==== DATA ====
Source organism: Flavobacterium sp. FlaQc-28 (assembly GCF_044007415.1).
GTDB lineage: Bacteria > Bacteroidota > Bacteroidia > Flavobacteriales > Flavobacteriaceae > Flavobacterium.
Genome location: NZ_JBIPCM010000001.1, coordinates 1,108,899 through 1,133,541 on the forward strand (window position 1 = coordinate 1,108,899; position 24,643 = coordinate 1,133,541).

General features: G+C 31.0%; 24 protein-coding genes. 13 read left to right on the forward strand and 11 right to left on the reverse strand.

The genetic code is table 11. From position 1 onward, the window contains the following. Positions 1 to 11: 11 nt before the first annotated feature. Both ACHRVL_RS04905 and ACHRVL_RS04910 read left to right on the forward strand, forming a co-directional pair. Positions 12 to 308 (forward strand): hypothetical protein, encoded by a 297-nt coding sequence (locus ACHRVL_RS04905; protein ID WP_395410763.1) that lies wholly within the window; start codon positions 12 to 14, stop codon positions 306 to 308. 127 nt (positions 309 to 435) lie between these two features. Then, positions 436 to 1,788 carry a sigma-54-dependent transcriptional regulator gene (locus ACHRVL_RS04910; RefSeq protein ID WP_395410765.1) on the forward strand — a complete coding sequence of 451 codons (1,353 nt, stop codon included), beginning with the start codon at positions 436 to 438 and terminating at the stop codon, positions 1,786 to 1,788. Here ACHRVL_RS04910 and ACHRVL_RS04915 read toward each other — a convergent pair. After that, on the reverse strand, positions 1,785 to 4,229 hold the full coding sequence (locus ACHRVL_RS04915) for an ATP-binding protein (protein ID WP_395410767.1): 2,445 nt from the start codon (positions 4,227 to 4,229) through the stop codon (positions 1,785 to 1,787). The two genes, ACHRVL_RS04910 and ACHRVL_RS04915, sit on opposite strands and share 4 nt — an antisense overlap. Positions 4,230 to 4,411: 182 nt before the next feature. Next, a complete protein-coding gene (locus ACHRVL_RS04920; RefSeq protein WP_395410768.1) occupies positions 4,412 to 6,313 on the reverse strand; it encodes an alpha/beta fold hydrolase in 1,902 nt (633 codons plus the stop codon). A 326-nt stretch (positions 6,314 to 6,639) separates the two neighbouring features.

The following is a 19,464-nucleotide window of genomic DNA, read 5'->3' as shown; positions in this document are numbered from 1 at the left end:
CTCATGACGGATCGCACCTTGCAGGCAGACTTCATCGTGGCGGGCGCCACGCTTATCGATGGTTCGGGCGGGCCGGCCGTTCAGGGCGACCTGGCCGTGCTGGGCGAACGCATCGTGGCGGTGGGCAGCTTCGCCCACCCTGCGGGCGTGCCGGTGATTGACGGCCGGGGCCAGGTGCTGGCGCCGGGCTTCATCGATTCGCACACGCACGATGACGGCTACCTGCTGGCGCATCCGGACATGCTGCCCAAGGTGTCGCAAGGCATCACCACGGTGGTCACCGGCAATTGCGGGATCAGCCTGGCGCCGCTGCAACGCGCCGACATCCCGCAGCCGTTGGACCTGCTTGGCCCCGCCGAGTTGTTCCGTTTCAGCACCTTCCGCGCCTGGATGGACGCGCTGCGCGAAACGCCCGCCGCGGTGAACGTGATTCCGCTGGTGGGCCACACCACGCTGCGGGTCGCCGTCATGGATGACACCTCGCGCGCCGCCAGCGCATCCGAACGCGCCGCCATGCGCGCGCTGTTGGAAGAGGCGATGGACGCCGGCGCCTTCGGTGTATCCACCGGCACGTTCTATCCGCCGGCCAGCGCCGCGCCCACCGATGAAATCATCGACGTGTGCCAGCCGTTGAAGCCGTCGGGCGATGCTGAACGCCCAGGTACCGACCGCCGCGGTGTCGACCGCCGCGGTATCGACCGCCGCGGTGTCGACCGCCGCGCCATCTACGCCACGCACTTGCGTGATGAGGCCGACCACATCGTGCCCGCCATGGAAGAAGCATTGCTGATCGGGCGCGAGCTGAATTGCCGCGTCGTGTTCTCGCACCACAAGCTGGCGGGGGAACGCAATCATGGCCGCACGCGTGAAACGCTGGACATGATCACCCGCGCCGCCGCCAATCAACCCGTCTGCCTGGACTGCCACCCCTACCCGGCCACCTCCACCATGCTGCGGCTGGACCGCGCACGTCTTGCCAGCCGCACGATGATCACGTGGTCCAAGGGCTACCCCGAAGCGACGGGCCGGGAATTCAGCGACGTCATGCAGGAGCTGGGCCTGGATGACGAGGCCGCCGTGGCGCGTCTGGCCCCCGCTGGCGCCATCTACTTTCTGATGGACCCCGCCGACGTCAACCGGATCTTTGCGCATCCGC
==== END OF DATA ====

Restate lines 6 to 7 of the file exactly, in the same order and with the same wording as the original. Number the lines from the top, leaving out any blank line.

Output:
The following is a 19,464-nucleotide window of genomic DNA, read 5'->3' as shown; positions in this document are numbered from 1 at the left end:
CTCATGACGGATCGCACCTTGCAGGCAGACTTCATCGTGGCGGGCGCCACGCTTATCGATGGTTCGGGCGGGCCGGCCGTTCAGGGCGACCTGGCCGTGCTGGGCGAACGCATCGTGGCGGTGGGCAGCTTCGCCCACCCTGCGGGCGTGCCGGTGATTGACGGCCGGGGCCAGGTGCTGGCGCCGGGCTTCATCGATTCGCACACGCACGATGACGGCTACCTGCTGGCGCATCCGGACATGCTGCCCAAGGTGTCGCAAGGCATCACCACGGTGGTCACCGGCAATTGCGGGATCAGCCTGGCGCCGCTGCAACGCGCCGACATCCCGCAGCCGTTGGACCTGCTTGGCCCCGCCGAGTTGTTCCGTTTCAGCACCTTCCGCGCCTGGATGGACGCGCTGCGCGAAACGCCCGCCGCGGTGAACGTGATTCCGCTGGTGGGCCACACCACGCTGCGGGTCGCCGTCATGGATGACACCTCGCGCGCCGCCAGCGCATCCGAACGCGCCGCCATGCGCGCGCTGTTGGAAGAGGCGATGGACGCCGGCGCCTTCGGTGTATCCACCGGCACGTTCTATCCGCCGGCCAGCGCCGCGCCCACCGATGAAATCATCGACGTGTGCCAGCCGTTGAAGCCGTCGGGCGATGCTGAACGCCCAGGTACCGACCGCCGCGGTGTCGACCGCCGCGGTATCGACCGCCGCGGTGTCGACCGCCGCGCCATCTACGCCACGCACTTGCGTGATGAGGCCGACCACATCGTGCCCGCCATGGAAGAAGCATTGCTGATCGGGCGCGAGCTGAATTGCCGCGTCGTGTTCTCGCACCACAAGCTGGCGGGGGAACGCAATCATGGCCGCACGCGTGAAACGCTGGACATGATCACCCGCGCCGCCGCCAATCAACCCGTCTGCCTGGACTGCCACCCCTACCCGGCCACCTCCACCATGCTGCGGCTGGACCGCGCACGTCTTGCCAGCCGCACGATGATCACGTGGTCCAAGGGCTACCCCGAAGCGACGGGCCGGGAATTCAGCGACGTCATGCAGGAGCTGGGCCTGGATGACGAGGCCGCCGTGGCGCGTCTGGCCCCCGCTGGCGCCATCTACTTTCTGATGGACCCCGCCGACGTCAACCGGATCTTTGCGCATCCGC